ASBMB grassroots advocacy network members advocate for science in their hometowns ?>

ASBMB grassroots advocacy network members advocate for science in their hometowns


Several members of the ASBMB’s grassroots network participated in local meetings with their members of Congress this summer. This August, the ASBMB set up regional meetings for members with the local offices of their congressional representatives. The goals of these meetings were to advocate for science research and develop long-term relationships. Below are some accounts from our members on their experiences.

Evan Comeaux (pictured left) and Raju Rayavarapu (pictured right), postdoctoral fellows at St. Jude Children’s Research Hospital in Tennessee, met with U.S. Rep. Steve Cohen, D-Tenn. “(We thanked Cohen) for his support for research funding, voting for the recent NIH (National Institutes of Health) budget, and being co-chair of the biomedical research caucus,” wrote Comeaux. Cohen “was very interested in … our research, and we offered our expertise if he wanted to reach out to us with any questions on science-related issues. Overall a good meeting, he was nice to talk to and very receptive.”

Celeste Amadei and Leah Nemzow, Ph.D candidates from the University of Miami, attended meetings with the staffs of Sens. Marco Rubio, R-Fla., and Rep. Ted Deutch, D-Fla. Amadei and Nemzow reported that the staffers expressed support for the NIH, and now were able to put a face to scientists who are doing research in Miami. The photos show Leah Nemzow (left), and Celeste Amadei with Rep. Deutch (right).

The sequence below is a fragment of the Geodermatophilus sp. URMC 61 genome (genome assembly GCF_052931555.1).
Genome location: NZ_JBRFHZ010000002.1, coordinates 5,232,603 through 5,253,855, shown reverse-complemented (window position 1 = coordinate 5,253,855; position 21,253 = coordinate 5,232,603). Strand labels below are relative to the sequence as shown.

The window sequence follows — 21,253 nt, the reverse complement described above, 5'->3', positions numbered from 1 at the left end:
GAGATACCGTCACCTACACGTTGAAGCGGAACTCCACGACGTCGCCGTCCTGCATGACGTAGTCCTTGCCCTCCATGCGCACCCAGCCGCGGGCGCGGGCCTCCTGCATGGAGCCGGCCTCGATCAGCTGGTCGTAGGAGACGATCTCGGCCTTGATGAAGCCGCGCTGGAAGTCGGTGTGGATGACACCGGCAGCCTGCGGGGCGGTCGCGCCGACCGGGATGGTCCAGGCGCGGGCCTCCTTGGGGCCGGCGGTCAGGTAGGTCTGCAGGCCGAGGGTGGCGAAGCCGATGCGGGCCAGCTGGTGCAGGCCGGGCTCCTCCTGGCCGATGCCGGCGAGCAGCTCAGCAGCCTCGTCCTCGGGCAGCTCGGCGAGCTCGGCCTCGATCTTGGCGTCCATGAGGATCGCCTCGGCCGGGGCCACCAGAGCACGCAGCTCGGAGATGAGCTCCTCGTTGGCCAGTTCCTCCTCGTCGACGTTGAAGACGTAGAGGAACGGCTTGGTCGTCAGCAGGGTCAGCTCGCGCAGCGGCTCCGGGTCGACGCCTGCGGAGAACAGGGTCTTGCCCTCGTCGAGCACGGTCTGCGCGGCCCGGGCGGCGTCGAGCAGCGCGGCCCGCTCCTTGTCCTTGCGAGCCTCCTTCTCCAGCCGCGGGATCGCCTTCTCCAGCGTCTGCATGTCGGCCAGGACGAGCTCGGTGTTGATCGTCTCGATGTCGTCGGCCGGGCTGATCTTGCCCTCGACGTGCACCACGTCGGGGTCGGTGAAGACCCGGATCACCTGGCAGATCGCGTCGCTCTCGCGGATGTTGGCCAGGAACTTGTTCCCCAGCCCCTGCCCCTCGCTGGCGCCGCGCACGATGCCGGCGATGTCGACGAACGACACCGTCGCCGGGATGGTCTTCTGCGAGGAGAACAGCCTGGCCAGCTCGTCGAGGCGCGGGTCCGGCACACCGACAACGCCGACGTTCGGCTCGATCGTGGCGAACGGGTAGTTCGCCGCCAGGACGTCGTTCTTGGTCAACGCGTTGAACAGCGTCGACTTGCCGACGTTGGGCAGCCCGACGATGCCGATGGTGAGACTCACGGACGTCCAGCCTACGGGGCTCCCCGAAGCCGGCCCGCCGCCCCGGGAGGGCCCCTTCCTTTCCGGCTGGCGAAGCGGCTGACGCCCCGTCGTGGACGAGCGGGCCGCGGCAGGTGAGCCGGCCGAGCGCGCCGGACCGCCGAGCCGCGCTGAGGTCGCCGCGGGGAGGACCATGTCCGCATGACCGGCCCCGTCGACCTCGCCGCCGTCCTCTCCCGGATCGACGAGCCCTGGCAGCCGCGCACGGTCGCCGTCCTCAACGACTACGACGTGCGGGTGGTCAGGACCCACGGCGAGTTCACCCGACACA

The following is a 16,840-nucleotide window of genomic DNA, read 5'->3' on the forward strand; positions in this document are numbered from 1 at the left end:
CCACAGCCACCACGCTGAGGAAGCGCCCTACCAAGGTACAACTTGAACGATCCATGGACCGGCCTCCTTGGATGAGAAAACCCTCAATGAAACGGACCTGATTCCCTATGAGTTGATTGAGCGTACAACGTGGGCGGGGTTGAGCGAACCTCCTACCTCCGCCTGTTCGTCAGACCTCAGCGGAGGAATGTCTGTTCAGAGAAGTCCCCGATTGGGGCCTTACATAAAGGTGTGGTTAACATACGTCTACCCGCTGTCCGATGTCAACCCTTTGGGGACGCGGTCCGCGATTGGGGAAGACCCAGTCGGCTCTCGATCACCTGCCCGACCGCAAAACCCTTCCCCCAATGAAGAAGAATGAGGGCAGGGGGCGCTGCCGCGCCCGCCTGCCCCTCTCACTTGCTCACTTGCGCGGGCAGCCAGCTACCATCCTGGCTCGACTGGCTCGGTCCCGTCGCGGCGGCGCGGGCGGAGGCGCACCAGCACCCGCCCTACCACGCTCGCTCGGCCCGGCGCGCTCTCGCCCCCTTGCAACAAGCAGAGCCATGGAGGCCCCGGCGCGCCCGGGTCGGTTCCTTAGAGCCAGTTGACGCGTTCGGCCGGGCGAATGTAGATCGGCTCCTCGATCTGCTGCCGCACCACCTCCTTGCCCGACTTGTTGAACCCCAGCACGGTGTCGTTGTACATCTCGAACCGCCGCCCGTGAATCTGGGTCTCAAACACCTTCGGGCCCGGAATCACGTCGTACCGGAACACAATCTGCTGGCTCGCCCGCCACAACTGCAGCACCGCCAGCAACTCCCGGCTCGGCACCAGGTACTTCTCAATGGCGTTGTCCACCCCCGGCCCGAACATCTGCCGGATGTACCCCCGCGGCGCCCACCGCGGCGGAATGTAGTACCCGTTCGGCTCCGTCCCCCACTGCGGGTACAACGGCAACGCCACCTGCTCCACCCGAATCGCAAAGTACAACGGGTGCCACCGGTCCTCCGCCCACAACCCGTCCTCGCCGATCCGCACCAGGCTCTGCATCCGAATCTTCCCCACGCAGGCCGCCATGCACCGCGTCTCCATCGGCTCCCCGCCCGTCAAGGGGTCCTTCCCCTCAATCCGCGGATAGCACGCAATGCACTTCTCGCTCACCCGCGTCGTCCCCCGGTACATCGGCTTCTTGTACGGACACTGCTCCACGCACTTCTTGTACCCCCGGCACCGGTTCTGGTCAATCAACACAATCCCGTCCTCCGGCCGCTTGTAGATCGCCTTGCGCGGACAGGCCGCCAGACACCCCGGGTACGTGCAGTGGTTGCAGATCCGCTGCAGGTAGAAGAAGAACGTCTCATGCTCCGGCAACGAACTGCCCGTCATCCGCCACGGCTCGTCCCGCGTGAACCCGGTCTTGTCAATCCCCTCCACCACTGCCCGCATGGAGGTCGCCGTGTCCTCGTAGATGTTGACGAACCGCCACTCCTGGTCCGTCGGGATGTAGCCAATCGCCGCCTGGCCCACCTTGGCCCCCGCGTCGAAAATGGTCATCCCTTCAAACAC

Folagbayi Arowolo, a Ph.D student from the University of Wisconsin, Madison, met with staffers from two congressional offices. Staffers from Rep. Mark Pocan, D-Wisc., and Sen. Ron Johnson, R-Wisc., were treated to a tour of the Microbial Sciences Building and several research labs. “In an effort to promote student political engagement, I was accompanied by members of my campus organization, Catalysts for Science Policy (CaSP),” Arowolo reported. “The highlight of my advocacy experience was having the opportunity to show … my research and the interesting research projects that my lab group is currently tackling. It was a great experience and I plan on facilitating more events where the student community can engage with local politicians.”

Sarah Apple, a Ph.D candidate and Joerg Votteler, a postdoctoral fellow, both from the University of Utah, and other scientists spoke with staffers from the office of Sen. Orrin Hatch, R-Utah. “We [spoke] with a number of Senator Hatch’s staffers, including his health legislative assistant, about how federal grants have benefited our research and training and discussed the positive impact international research fellows have had on scientific discovery and our hope that international exchange will continue.” The researchers also met with a staffer from Rep. Chris Stewart’s office, R-Utah. Apple said, “This was a very positive experience for us as scientists, helping us become advocates for the work we love. These experiences have motivated me to become more involved in science communication.” The photo shows Joerg Votteler, Brittany Fleming, Sarah Apple, John McCullough, and Clay White, legislative director for Rep. Stewart.

Chad Park, a lecturer at University of Arizona, met with a staffer from the office of U.S. Sen. Jeff Flake, R-Ariz. “I mentioned my support for ASBMB and a little of my background transitioning from staff scientist to fulltime lecturer and becoming ASBMB faculty adviser for our student chapter,” Park recalled. He also discussed his collaboration on Nancy Horton’s research on virally induced autoimmune issues, something that affects the staffer’s family. “I spoke at length about the importance of fundamental research and explained how NIH sometimes makes specific grant proposal requests as well as takes general grants into specific study sections,” Park reported.


The ASBMB hopes to further develop and support the grassroots advocacy network to continue our efforts supporting life science research throughout the U.S. and beyond. Join the grassroots advocacy network here.

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